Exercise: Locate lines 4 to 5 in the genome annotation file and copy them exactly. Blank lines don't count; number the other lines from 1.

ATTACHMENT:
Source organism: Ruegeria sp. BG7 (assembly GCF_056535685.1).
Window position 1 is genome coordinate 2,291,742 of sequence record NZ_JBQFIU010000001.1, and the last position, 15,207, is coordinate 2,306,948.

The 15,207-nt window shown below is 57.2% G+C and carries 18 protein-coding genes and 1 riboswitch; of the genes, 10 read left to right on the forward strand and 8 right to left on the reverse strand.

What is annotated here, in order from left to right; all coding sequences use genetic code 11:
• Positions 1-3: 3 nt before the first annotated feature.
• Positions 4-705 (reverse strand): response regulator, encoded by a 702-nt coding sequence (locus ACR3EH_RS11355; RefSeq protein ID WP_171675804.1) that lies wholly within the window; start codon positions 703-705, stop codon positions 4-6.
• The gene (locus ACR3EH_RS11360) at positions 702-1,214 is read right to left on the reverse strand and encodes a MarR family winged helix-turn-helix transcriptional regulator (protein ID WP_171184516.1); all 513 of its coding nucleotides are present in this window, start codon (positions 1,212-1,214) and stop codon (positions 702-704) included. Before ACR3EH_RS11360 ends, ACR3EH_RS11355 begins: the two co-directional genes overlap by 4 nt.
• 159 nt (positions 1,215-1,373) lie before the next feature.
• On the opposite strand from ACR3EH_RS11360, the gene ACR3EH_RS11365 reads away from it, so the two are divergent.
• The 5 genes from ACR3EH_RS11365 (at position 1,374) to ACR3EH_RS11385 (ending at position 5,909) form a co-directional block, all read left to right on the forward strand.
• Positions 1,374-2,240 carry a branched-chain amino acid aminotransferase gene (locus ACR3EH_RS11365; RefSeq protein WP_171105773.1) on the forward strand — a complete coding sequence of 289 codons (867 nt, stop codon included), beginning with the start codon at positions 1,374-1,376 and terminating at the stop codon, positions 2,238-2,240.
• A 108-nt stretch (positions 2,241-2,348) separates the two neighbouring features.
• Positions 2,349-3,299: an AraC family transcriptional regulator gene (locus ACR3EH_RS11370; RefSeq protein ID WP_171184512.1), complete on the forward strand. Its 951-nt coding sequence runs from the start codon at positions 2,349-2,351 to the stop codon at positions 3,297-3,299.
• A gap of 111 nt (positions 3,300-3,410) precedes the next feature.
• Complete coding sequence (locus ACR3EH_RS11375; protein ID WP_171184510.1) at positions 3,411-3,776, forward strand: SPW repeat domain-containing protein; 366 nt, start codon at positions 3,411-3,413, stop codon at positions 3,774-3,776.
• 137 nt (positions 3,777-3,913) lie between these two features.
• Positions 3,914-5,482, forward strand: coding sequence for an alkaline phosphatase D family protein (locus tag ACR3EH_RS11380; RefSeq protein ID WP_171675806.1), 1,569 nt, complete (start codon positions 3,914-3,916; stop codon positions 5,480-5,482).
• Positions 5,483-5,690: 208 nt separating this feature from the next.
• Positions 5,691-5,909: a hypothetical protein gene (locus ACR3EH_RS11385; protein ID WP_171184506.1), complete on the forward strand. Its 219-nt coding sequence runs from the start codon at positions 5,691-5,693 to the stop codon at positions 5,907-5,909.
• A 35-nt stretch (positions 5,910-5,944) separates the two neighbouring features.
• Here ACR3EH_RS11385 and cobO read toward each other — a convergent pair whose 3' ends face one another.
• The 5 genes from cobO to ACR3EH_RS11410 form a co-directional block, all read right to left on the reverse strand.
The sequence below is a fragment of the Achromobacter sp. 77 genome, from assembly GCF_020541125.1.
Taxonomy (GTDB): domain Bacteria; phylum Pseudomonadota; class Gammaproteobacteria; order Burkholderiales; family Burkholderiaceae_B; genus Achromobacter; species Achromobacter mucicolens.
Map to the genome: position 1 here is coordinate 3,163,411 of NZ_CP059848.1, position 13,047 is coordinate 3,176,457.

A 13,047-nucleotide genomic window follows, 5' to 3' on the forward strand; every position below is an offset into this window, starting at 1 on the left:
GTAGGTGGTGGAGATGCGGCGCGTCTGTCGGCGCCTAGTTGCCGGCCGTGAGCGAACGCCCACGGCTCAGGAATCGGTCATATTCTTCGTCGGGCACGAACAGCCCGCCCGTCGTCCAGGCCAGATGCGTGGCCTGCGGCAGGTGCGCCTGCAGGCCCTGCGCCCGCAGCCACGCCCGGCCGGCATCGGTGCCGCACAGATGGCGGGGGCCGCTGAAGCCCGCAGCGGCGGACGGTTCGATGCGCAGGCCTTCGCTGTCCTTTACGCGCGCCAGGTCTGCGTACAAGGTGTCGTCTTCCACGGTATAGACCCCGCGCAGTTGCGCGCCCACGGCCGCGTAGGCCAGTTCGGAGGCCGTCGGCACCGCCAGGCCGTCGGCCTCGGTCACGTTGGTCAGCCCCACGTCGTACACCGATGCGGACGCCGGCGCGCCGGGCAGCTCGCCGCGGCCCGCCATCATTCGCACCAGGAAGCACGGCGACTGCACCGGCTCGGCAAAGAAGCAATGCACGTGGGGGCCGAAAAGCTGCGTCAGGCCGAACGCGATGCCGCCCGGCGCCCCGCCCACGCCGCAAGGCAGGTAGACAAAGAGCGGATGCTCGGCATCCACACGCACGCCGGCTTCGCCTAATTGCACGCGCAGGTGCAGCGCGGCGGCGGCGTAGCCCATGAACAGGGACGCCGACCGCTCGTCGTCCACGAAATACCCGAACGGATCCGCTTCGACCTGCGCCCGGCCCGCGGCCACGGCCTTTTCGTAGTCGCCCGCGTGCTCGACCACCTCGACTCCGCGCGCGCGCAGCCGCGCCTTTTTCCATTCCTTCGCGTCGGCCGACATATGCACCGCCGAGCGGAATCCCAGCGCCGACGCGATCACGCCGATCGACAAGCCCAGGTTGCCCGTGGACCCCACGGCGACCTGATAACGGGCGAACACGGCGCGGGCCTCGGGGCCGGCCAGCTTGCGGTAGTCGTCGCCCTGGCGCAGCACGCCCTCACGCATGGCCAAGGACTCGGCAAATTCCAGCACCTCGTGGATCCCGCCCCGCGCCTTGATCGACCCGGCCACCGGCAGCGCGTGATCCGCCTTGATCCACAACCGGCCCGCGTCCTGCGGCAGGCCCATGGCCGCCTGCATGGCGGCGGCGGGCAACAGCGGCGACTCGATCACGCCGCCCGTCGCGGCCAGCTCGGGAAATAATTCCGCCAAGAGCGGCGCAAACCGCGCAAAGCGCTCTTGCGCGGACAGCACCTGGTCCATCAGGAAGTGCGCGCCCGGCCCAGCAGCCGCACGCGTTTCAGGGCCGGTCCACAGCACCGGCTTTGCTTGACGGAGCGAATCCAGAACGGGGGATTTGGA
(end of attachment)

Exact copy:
What is annotated here, in order from left to right; all coding sequences use genetic code 11:
• Positions 1-3: 3 nt before the first annotated feature.